Presidio of Monterey, Calif. -- An hour-long program of information and entertainment in observance of Black History Month was conducted Feb. 17 at the Presidio of Monterey as part of the nationwide celebration throughout February of the contributions African Americans have made to the United States and the world.

The event was staged at the installation's Tin Barn assembly hall before an audience of some 400 service members and civilian employees, most of them students and faculty members of the Defense Language Institute Foreign Language Center at the Presidio.

"The History of Black Economic Empowerment" is the theme of this year's Black History Month and, in addressing the topic, guest speaker Army Lt. Col. David T. Crawford had much to say about America's current economy.

"The middle class of this country collectively groans under the weight of so much daunting news," said Crawford, who is the Staff Judge Advocate for DLIFLC and the Presidio.

He cited high unemployment, plummeting home values, soaring health care and education costs and growing homelessness among the nation's current afflictions.
How have African Americans fared during this economic downtown'

Crawford said an "ironic dichotomy" is contained in the National Urban League's annual State of Black America Report, a report that measures how the nation is doing in closing the gaps between white and black America.

"It found widespread optimism about the historic election of the nation's first African American president," Crawford said. "On the other hand, there was still a deep, and in many cases widening divide between the promise and the reality of the American Dream."

Crawford said "a very somber portrait" emerges from the 2009 Equality Index, a statistical measurement of the living status of blacks compared with whites.

"Even as African Americans have risen to heights that their forbears and ancestors could only dream about and even though an African American holds the highest political executive office in this land," Crawford said, "African Americans are twice as likely as whites to be unemployed. They are three times more likely to live in poverty and more than six times as likely to be incarcerated."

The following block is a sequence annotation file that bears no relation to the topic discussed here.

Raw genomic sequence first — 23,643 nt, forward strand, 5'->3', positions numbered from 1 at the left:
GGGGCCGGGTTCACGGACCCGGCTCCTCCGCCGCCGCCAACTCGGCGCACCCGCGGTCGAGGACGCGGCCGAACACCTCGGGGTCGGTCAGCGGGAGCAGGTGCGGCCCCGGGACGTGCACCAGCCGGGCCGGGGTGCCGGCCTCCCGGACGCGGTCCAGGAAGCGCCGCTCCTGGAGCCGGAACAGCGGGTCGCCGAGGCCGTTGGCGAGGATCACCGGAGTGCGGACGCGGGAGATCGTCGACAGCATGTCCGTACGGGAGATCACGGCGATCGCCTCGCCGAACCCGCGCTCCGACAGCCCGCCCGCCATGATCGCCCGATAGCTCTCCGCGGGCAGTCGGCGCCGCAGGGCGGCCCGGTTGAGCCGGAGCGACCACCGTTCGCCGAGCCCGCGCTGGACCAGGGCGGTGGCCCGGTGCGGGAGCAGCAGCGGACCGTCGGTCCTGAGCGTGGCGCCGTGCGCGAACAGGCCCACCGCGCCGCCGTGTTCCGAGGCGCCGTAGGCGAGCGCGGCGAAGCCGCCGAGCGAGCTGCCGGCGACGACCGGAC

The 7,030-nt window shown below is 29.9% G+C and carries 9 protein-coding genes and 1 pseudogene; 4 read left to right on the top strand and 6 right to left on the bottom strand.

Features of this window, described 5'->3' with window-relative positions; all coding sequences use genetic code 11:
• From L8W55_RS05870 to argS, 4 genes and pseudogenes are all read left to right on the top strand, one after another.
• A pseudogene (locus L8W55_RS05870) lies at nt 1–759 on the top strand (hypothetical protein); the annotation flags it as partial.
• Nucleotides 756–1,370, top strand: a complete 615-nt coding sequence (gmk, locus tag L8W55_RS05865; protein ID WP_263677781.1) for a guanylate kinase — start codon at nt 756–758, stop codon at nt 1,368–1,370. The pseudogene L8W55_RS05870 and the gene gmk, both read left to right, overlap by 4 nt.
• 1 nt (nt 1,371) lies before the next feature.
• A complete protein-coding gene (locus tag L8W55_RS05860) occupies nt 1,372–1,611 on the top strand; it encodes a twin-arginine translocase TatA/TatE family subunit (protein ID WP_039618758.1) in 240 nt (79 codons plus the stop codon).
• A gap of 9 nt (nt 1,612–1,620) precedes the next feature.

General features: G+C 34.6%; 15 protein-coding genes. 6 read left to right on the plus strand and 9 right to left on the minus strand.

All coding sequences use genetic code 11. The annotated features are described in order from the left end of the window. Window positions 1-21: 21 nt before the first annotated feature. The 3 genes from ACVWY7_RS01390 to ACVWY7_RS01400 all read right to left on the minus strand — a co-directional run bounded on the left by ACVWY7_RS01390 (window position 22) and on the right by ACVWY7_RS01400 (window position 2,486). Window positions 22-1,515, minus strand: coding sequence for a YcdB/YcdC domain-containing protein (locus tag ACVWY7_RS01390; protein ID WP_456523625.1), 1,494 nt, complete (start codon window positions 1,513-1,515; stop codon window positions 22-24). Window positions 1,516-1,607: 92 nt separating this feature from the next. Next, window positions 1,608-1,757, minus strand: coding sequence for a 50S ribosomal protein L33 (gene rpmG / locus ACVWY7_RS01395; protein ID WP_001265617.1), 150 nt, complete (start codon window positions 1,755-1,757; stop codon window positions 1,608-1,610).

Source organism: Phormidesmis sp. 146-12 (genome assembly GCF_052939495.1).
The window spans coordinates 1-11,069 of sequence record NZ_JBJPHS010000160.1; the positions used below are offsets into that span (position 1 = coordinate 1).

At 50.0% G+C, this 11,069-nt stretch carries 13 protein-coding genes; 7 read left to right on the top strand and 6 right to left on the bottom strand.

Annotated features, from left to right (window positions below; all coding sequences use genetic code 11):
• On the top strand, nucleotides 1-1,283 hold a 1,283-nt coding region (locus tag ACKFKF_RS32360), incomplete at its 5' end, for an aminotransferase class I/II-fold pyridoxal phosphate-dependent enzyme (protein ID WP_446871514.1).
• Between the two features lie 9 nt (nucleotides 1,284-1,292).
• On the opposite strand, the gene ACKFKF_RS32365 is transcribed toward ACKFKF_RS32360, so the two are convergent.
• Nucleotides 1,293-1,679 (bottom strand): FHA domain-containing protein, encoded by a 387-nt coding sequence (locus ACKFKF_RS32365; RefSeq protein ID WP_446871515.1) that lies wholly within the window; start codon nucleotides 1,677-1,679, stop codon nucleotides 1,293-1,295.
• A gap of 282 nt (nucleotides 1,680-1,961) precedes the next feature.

Crawford said the U.S. Department of Labor last month reported an unemployment rate of 16.5 percent for blacks compared to 9.7 overall and 8.7 for whites.

"Additionally," said Crawford, "aggravating disparities between blacks and whites remain across such important benchmarks as health care, educational equality and wealth-building."

He said an undeniable conclusion to be drawn from the National Urban League report is that middle and working-class Americans are tied together, regardless of race or ethnicity.

"President Obama gets this point," Crawford said. "He has consistently held that he cannot adopt employment policies that are designed solely to help blacks. But he supports targeting help to regions most in need, which in turn, he says, would lift the African American community."

The Presidio-based 229th Military Intelligence Battalion hosted the program. Staff Sgt. Dimitria Baldwin of the 229th served as moderator of the proceedings and the battalion's commander, Lt. Col. David P. Jewell, gave attendees an official welcome.
The program had a patriotic and religious prelude with the singing of the national anthem by Spc. Michael Cain of the 229th and an invocation by Army Chaplain (Capt.) John M. Morgan.

Poetry recitals were part of the observance, with a performance by Pfc. Kristofer Lay of a poem by Pvt. 2 Jamal Malik, both of the 229th, and performances of poems of their own composition by Seaman Kristina Farmer of the Navy's Center for Information Dominance Detachment and Sgt. Zacarius Pierre of the 229th.

Also included was music by the four-member jazz combo "229th Freaqee Musiqee" made up of Staff Sgt. Rebecca Doucette on trumpet, Staff. Sgt. Haze Campbell on trumpet, Spc. Paul Tamashiro on trombone and John Bieniarz on tuba.